Willie Mays turns 80

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Today is Willie Mays’ 80th birthday.  The occasion has brought forth a ton of remembrances of the man’s career, and with a guy like Mays they’re all worth reading.  I was particularly fond of this one in the San Jose Mercury News.  Comcast Sports Bay Area has been running a series of stories on Mays’ life and career as well, including this one on the catch he made in the 1954 Series.  Comcast will also be running a one-hour documentary on the Say Hey Kid on Sunday afternoon at 4:30 Pacific time, following the Giants-Rockies game.

I never got a chance to see Mays play, but the one thing that strikes me about him — apart from his obvious greatness — is that he had a game unlike that of most players in the 50s, what with the combination of speed, power and defense.  I often wonder which players from previous eras could compete if they were put in a time machine and plopped into 2011.  I’m sure most of the superstars would still be pretty darn good, but Mays is the one who I bet would lose the least of any of them.

Report: Hanley Ramirez “eyed” in federal and state investigation

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Former Red Sox first baseman Hanley Ramirez is reportedly being “eyed” in an ongoing federal and state investigation, per Michele McPhee of ABC News. McPhee did not elaborate on the exact nature of the investigation itself, but provided a few more details during an interview with 98.5 The Sports Hub on Friday:

“Obviously, I know absolutely nothing about sports or Hanley Ramirez’s stats, but what I do know is crime,” McPhee said. “And there has been some reports about a FaceTime phone call that was made between a man during a car stop. After that car stop, police recovered a significant amount of drugs. And during that car stop, the suspect claimed that one of the items found in the vehicle belonged to Hanley Ramirez and then FaceTimed [Ramirez] in front of police. And that car stop coordinated with the timing of his release from the Red Sox.”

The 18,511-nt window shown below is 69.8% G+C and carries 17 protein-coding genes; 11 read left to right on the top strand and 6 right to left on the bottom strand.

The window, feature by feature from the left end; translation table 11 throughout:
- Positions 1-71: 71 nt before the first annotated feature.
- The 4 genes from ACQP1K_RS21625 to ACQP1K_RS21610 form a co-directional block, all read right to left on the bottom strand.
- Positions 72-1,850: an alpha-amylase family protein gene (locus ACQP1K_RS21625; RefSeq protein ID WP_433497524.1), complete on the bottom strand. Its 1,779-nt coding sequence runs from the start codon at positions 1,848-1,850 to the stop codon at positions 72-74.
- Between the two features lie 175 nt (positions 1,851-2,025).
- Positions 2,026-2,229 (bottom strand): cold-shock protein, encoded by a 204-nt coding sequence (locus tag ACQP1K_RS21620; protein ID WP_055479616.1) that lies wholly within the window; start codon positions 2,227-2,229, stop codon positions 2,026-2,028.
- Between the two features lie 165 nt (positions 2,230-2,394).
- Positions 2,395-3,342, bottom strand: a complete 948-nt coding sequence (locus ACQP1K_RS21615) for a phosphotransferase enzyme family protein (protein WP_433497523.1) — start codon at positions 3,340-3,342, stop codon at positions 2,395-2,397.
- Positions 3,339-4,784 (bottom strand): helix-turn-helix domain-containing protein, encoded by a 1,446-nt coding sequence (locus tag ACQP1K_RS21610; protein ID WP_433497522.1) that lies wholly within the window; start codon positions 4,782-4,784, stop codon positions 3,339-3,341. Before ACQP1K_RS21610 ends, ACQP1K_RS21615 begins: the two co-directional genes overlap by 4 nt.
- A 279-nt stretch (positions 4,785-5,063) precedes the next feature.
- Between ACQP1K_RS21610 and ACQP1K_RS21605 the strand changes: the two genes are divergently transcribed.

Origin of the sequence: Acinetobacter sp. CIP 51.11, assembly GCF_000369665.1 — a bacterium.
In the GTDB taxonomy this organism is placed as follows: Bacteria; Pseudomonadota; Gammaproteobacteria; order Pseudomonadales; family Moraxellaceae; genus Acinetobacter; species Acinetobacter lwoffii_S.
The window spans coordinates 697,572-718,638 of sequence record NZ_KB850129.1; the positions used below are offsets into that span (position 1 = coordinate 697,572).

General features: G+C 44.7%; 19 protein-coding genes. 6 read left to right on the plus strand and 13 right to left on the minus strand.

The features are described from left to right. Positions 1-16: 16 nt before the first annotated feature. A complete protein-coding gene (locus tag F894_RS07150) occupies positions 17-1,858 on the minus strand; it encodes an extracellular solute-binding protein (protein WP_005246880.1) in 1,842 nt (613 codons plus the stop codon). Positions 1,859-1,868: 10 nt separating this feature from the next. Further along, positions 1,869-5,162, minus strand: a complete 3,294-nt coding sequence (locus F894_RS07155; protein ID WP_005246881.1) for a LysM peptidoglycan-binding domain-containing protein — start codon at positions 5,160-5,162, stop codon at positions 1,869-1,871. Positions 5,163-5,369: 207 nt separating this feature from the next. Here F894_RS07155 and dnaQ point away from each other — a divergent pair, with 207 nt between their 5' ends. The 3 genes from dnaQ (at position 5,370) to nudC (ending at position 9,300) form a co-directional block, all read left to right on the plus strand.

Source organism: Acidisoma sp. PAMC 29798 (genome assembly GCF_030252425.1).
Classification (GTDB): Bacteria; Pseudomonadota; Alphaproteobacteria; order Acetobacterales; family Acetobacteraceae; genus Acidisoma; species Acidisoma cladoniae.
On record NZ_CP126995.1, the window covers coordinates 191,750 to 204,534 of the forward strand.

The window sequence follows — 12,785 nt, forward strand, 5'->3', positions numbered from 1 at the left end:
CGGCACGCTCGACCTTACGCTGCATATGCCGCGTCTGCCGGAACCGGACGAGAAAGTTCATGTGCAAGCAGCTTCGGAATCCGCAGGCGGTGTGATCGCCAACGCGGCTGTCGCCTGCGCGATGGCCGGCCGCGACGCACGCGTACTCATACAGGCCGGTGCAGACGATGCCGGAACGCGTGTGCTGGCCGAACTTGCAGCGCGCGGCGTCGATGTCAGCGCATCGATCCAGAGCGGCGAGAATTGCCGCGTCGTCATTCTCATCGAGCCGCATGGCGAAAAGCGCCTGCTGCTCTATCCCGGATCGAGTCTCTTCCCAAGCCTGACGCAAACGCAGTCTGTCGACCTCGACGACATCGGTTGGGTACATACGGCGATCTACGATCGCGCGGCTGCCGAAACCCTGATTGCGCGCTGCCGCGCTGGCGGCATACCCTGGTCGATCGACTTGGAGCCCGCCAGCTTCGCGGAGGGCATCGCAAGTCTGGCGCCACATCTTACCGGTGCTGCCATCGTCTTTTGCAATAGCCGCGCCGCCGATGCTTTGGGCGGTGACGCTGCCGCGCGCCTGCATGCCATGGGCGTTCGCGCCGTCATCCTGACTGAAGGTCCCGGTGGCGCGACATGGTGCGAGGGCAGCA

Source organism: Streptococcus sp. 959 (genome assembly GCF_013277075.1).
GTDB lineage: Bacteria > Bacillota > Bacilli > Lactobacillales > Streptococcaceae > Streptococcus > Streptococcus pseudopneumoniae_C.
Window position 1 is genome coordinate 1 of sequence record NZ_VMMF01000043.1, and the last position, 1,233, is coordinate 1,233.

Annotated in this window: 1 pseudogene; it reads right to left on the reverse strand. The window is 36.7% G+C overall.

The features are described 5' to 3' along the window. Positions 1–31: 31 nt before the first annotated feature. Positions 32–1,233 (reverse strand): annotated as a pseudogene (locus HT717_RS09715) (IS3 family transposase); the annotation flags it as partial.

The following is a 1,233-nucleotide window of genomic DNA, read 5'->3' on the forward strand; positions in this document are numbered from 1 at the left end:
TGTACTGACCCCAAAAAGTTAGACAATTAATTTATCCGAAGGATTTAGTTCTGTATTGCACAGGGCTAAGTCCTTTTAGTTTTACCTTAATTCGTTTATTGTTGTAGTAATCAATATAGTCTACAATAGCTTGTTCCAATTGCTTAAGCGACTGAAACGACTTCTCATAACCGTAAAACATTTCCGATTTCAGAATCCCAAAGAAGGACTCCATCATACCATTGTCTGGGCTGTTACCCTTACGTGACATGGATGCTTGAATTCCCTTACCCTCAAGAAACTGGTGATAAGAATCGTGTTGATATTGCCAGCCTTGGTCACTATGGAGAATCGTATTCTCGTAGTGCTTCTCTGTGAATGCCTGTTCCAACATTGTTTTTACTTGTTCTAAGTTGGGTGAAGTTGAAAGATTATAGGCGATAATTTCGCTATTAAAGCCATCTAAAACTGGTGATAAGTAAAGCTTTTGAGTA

McPhee further clarified that she thinks the suspect — who was reportedly transporting 435 grams of fentanyl and a “large amount” of crack cocaine — was tied to “a sweeping federal case involving a substantial ring that’s being operated out of Lawrence, Massachusetts.”

Ramirez, the Red Sox, and Major League Baseball have all denied knowledge of any current investigation. According to the Boston Globe’s Alex Speier, Red Sox VP of media relations Kevin Gregg insisted that Ramirez had been dropped from the team for baseball reasons alone and had not been made aware of an investigation at the time of his release.

“Hanley has no knowledge of any of the allegations contained in this media report and he is not aware of any investigation,” the infielder’s agent, Adam Katz, added Friday.

The 34-year-old Ramirez was designated for assignment on May 25 and became a free agent on June 1. Prior to his release, he batted .254/.313/.395 over 195 plate appearances, 302 shy of the 497-PA threshold he would have needed to cross in order to activate his vesting option for 2019. He’s still owed the remainder of his $22 million salary for 2018.